The medieval English population was more than 90 percent rural. Fourteenth-century London had only 35,000-50,000 people, Oxford about 7,000. Estimates of urban homicide rates for this period vary enormously. In the thirteenth century…the London rate was about 12 per 100,000 and in Bristol 4 per 100,000. On the other hand Hanawalt estimates that London in the first half of the next century had homicide rates of 36 to 52 per 100,000…and in Oxford…an extraordinarily high rate of about 110 homicides per 100,000, a rate to which scholars contributed no more (as victims or assailants) than might be expected from their proportions in the population. Analysis of the details shows that virtually all victims and assailants in Oxford were males and, except for scholars, were almost always of low status. Scarcely any homicides occurred within families and at least one-third involved “strangers,” such as people having no fixed residence in Oxford. Unlike the rural pattern, very few homicides in Oxford resulted from robbery or burglary….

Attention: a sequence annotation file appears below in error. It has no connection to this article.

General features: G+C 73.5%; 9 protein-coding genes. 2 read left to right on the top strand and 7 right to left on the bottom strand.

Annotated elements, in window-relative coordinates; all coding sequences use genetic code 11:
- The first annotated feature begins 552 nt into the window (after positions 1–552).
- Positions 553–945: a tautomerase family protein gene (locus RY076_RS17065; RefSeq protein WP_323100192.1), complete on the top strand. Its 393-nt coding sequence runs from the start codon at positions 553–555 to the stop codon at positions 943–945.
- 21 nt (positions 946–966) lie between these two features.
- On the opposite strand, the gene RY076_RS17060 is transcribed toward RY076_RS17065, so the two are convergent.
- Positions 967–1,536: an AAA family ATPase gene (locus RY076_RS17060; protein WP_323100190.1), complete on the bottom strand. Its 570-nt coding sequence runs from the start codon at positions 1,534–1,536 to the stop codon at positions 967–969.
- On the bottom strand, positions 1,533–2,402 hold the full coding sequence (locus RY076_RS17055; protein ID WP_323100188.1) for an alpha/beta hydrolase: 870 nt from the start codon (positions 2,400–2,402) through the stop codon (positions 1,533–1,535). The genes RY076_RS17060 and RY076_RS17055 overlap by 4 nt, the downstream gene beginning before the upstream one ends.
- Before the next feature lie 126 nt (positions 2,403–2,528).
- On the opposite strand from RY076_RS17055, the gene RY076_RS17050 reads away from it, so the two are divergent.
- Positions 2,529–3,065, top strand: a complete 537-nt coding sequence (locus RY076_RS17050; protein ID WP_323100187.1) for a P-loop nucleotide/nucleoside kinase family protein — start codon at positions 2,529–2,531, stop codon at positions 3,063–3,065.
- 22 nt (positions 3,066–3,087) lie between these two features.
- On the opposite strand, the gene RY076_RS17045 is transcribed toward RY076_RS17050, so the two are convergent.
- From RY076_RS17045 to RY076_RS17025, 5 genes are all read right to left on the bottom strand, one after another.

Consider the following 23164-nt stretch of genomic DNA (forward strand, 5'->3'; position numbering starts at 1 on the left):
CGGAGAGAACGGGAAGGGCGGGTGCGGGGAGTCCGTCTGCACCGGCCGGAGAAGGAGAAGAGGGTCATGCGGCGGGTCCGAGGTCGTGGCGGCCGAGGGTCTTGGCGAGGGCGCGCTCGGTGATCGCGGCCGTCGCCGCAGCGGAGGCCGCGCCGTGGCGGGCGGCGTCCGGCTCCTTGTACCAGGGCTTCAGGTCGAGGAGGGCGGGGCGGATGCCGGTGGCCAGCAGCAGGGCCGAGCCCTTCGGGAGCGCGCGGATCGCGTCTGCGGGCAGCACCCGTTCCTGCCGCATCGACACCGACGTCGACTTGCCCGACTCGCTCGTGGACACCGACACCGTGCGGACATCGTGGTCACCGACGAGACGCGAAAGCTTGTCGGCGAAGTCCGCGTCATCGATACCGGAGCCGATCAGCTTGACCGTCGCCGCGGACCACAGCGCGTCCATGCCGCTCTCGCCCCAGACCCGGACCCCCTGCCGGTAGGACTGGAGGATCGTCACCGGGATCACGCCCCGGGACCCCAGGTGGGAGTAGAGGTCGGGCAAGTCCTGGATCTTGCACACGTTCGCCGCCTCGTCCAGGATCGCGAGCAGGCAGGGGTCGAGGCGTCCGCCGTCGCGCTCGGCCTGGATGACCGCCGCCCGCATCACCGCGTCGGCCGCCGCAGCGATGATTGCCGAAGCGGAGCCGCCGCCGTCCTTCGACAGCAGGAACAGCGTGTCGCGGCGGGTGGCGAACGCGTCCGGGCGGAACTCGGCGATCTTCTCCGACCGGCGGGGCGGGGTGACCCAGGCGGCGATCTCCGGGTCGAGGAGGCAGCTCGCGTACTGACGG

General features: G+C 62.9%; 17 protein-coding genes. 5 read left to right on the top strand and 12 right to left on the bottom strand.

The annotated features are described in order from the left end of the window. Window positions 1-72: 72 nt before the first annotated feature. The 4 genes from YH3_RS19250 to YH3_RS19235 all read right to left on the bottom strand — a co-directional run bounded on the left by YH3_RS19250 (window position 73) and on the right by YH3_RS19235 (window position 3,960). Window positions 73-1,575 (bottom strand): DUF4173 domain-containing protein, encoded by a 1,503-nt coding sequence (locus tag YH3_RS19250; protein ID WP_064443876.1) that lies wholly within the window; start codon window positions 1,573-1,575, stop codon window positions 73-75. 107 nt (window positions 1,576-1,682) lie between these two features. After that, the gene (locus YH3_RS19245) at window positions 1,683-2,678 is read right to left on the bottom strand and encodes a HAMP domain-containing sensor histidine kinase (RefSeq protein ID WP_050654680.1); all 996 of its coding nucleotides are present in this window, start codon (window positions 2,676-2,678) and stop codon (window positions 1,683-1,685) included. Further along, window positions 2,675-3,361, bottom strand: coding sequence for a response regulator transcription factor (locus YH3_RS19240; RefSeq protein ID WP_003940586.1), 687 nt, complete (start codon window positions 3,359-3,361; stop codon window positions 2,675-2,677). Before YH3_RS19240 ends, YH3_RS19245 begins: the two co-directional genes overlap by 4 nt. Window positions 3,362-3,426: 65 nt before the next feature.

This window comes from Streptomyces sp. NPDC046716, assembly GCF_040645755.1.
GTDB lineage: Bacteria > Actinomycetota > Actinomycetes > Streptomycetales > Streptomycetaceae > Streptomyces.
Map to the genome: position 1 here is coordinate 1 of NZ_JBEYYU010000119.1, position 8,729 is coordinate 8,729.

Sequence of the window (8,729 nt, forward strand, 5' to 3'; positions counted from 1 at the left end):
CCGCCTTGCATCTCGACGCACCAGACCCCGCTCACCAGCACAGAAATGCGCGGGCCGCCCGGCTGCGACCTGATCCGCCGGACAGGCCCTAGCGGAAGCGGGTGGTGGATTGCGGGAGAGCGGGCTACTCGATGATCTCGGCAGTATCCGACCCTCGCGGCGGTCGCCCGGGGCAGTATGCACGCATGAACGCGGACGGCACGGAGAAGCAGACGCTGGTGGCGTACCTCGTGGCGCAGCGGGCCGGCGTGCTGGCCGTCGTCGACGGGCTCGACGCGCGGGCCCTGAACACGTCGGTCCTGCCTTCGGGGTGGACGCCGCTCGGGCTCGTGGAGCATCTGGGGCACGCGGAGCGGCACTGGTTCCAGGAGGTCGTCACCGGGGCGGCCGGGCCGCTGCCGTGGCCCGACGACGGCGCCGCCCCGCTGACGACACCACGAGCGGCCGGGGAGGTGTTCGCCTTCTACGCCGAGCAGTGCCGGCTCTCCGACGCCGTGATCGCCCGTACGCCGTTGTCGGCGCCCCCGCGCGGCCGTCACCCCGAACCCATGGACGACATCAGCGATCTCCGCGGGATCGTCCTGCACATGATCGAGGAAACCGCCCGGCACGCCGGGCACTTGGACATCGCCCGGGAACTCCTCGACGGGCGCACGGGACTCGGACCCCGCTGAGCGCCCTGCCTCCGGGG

Homicide rates in Elizabethan England were noticeably lower than those for the medieval centuries, but still far higher than contemporary figures. Spontaneous violence was still common among rural people…few of the killings investigated at assizes during this time resulted from calculated violence: ‘rather, they occurred during acts of sudden, unpremeditated aggression and results from attacks with a variety of knives and blunt instruments. Fatal quarrels could originate in almost any context–at work, in drink or at play.” Handguns, known as “pocket dags,” were in limited use by this time and about 7 percent of violent deaths involved firearms.
So, Americans, take comfort. Even if it seems like we’re violent now, we’re not. The English were much worse.